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Stammering Jargon Explained

Find out the meaning behind phrases and acronyms, in our A to Z of stammering words.

The world of stammering, or stuttering as it's known in other countries, is full of long and confusing words. 

Fear not. Here we explain what they all mean. If you're still unsure, chat with us. Call our free helpline on 0808 802 0002, start a webchat or email  

Jump to: 

A, B, C, D, E, F, G, H, I, J, K, L, M, N, O, P, Q, R, S, T, U, V, W, X, Y, Z


Acceptance & Commitment Therapy (ACT) 
A type of talking therapy that can be given to people who stammer. It gets its name from one of its core messages. That is to accept what is out of your control and commit to action that improves and enriches your life. City Lit in London offers this course. 

Acquired stammering 
The name for stammering that starts in adulthood. Also known as 'adult onset stammering' or 'late onset stammering'. It can start for several reasons, which we've listed on our What Causes Stammering? page. It's not as common as stammering that starts in early childhood. 

Adult onset stammering 
See 'Acquired stammering'.


Block modification  
A type of therapy that focuses on reducing avoidance behaviours and learning ways to stammer with less struggle. Also known as 'stammering modification. See Adult Stammering Options Explained.


Camperdown Programme  
A behavioural therapy programme not widely used in the UK. It supports adults with learning easy, flowing, prolonged, smooth production of speech.

Speaking at a rapid or irregular rate, with excessive repetition of whole words. There can also be pronunciation difficulties or mumbling, making speech difficult to understand. It often exists alongside stammering. See our Cluttering page for more. 

Cognitive Behaviour Therapy (CBT)  
A type of talking therapy that can help manage negative thoughts. It does this by challenging them and changing the way you think and behave. Speech & language therapists often integrate it into therapy. See Adult Stammering Options Explained.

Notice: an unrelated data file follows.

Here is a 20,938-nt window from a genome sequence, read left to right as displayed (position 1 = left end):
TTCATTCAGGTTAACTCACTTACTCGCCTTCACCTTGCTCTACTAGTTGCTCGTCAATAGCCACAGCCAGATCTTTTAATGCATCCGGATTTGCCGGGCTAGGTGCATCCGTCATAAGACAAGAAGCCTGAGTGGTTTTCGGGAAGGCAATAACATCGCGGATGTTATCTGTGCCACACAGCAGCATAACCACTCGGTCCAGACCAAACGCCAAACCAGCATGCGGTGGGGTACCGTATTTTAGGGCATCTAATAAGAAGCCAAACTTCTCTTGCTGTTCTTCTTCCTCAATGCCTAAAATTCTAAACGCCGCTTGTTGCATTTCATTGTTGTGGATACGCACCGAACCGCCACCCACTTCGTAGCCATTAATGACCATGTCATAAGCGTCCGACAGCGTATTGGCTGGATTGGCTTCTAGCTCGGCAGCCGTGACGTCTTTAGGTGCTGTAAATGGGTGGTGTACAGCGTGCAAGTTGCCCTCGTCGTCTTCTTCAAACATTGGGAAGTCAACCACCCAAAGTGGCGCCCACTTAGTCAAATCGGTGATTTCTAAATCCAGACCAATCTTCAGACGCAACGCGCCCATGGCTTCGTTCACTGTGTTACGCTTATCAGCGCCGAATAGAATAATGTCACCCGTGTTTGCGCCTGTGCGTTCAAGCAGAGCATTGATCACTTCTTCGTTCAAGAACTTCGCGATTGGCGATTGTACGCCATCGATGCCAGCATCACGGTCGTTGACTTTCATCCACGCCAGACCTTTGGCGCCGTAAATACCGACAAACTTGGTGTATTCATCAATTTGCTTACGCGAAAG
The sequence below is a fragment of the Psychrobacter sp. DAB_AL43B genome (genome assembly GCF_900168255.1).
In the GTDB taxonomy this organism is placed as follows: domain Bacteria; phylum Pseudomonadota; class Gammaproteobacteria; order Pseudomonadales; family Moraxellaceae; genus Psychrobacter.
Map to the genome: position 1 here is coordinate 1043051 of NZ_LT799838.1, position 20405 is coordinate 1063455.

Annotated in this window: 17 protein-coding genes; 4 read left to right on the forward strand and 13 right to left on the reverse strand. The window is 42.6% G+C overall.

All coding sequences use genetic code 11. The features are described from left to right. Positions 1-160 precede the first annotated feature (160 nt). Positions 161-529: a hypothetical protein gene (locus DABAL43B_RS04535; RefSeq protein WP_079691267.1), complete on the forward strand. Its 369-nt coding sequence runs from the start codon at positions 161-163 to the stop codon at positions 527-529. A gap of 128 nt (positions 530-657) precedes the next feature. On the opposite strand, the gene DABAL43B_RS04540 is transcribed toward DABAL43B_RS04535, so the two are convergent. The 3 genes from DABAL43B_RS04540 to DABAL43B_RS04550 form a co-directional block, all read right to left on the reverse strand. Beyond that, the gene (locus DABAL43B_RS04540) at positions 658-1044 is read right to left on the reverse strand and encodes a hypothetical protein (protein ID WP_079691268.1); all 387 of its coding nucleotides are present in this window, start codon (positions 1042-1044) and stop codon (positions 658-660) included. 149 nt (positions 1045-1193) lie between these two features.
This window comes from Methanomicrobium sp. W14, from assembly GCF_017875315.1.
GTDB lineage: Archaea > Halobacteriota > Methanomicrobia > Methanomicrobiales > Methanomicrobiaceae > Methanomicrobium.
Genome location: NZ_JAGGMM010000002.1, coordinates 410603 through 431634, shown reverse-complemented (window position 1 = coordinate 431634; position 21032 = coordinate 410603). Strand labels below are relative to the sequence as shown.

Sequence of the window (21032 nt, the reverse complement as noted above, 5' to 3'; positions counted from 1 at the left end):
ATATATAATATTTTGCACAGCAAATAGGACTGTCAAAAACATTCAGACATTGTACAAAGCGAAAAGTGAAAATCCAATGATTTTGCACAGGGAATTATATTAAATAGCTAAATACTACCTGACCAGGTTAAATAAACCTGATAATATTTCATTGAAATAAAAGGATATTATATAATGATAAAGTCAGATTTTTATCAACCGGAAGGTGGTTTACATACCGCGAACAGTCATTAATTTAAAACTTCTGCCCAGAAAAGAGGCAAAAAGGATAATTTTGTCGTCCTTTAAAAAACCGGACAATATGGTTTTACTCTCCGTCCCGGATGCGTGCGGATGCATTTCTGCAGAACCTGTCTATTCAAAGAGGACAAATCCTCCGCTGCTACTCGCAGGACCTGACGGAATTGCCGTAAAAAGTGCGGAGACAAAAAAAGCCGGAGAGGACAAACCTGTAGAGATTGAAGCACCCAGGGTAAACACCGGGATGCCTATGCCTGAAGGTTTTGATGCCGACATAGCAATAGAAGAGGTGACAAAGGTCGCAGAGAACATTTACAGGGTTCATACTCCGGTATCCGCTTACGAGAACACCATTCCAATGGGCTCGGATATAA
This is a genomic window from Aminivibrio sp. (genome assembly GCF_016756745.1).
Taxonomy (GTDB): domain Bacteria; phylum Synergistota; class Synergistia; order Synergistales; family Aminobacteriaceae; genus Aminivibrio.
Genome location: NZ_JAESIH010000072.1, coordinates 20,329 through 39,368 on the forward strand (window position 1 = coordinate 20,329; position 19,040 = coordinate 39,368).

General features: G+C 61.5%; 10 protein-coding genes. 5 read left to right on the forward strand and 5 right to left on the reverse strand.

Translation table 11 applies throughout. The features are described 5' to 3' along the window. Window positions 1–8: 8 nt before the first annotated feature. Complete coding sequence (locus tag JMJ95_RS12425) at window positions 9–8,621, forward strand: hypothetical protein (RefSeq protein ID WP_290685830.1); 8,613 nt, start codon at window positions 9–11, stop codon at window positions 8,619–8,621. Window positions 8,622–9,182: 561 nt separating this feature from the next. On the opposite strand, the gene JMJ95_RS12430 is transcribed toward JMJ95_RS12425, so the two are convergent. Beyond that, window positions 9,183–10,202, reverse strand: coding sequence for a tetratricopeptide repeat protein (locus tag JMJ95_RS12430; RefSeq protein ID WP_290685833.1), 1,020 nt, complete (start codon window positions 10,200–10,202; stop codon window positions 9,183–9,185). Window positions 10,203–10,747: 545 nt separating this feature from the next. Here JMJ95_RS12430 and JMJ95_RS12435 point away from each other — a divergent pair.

Costal breathing  
A breathing technique, also known as 'diaphragmatic breathing' or 'diaphragmatic retraining'. Costal breathing is taught on courses by The McGuire Programme and The Starfish Project. See Adult Stammering Options Explained for more details.

Covert stammering  
Using lots of strategies to mask a stammer so that it isn't noticed. A person with a covert stammer can have a high level of fluency so not many others know they stammer. They can also feel very negatively about stammering and avoid speaking situations. Also known as 'interiorised' or 'hidden stammering'. See Covert Stammering.


A term used in therapy to describe becoming more open to moments of stammering. Becoming less sensitised and less fearful of stammering in front of people. 

It's often done by reducing avoidance behaviours, eg not changing words. Or with 'voluntary stammering', stammering on purpose to help desensitise yourself.

Developmental stammering  
When stammering starts in early childhood, normally between the ages of 2 and 5. This is when speech and language skills are rapidly developing. See What Is Stammering? for more information. 

Disfluency or dysfluency 
Speech which isn't fluent. It's often used by speech & language therapists to mean stammering, or stuttering. 


Functional neurological stammering 
Stammering that starts in adulthood due to changes in the way the brain is working. Sometimes called 'functional neurological disorder' (FND). See Adult Stammering Options Explained.


Iceberg metaphor 
A commonly used metaphor to describe stammering. The visible part of the iceberg are the stammering behaviours people can hear and see. Below the water is the hidden and often larger part of the iceberg. This equates to the thoughts and feelings people who stammer can experience. 

Idiopathic stammering  
Stammering that starts later in life where the cause cannot be identified. See What Causes Stammering?